High beings do the opposite. Every single challenge is an opportunity to cultivate compassion and wisdom. Thus, they rise higher and higher in the face of each and every challenge.

It resonates with my personal experience so accurately what you have said here DSfriend, I had to quote it, so it appears again on this topic line, and maybe more can read.

From personal experience, I should say, there is a part of me which is attached to "problems", attached to "obstacles", because it appears so much more comfortable to be "incapable" of doing something than "having to do it".

It's a bit like a husband pretending that he couldn't possibly learn how to iron and when he tries, does it really wrong (same goes for dish-washing...), so that the wife takes that over and does not even bother asking for help anymore. That is being sneaky, not only with others but with ONE SELF!

But when it comes to spirituality, to act like this is to lack compassion towards ONE SELF, I really like that highlight on DSfriend's post!

Only losers and cowards do not like challenges. If we persevere and never give up, we will achieve something!!!!

hope rainbow

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Only losers and cowards do not like challenges. If we persevere and never give up, we will achieve something!!!!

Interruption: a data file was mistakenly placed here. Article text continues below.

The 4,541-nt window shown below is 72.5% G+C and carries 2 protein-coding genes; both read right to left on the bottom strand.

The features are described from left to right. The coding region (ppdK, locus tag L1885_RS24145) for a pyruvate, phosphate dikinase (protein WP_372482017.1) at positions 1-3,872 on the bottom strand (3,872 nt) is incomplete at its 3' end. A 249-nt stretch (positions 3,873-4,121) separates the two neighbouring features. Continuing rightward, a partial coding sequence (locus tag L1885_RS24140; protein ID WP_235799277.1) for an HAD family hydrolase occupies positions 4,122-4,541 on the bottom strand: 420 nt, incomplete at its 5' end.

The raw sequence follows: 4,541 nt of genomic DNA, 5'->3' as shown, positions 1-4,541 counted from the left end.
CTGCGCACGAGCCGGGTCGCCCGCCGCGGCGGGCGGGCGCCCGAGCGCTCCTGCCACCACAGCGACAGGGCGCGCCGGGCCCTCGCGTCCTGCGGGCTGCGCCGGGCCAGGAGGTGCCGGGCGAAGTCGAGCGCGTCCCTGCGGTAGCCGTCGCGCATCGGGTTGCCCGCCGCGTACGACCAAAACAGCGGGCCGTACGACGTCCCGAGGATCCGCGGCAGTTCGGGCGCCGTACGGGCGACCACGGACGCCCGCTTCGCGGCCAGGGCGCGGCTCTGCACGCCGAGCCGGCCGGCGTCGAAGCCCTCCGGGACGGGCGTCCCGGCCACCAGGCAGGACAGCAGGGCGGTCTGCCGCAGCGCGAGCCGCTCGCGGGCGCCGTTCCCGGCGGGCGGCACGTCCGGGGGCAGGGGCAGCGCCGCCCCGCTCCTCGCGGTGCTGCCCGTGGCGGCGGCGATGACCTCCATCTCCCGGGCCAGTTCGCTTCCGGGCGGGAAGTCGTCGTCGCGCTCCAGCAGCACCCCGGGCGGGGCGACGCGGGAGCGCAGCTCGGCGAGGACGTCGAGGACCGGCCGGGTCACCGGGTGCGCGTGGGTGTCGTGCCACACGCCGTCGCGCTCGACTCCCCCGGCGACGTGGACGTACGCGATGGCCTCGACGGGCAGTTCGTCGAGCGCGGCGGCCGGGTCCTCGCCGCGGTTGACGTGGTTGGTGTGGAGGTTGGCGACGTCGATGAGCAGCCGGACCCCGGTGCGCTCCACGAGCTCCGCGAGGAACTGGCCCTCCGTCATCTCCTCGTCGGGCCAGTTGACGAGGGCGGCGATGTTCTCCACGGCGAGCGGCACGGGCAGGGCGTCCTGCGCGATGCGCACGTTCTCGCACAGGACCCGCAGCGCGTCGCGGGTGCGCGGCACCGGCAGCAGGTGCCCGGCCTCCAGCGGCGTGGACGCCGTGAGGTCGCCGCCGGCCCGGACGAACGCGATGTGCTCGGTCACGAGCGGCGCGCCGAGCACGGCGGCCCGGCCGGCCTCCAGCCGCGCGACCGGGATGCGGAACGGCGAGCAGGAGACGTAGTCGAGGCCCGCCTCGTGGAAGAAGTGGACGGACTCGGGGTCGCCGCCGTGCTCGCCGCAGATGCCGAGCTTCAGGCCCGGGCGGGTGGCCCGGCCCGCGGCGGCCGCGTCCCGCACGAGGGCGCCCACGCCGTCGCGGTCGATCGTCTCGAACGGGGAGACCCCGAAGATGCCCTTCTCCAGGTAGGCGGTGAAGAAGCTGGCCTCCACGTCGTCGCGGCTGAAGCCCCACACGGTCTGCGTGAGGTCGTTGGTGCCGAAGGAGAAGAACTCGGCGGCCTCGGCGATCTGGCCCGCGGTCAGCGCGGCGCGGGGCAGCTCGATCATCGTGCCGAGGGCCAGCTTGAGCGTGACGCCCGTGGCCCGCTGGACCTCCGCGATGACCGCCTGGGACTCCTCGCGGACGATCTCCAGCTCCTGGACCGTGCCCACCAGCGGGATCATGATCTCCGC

Perhaps those that "like" a challenge, do so because:
1. they can foresee the positive results from stepping to it,
2. they are not afraid to succeed,
3. they are not afraid to fail neither.
The thing is this: from stepping to a challenge, positive results arise regardless of failing or success, thus there is only failure in not stepping up to the challenge.
(easily said though)

heartjewel

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I do agree that losers and cowards do not like challenges.  This is also the character of a lazy person. It is easier to say you cannot because there is no effort used and you don't suffer physically or mentally. But then you will not progress. Even if you fail when you can do it or not. Then only you can say you have failed. As for the part of the husband trying to help the wife in ironing clothes. Off course he will not be able to do a proper job without being taught.  So the wife should practice compassion and patience and teach the husband the correct way.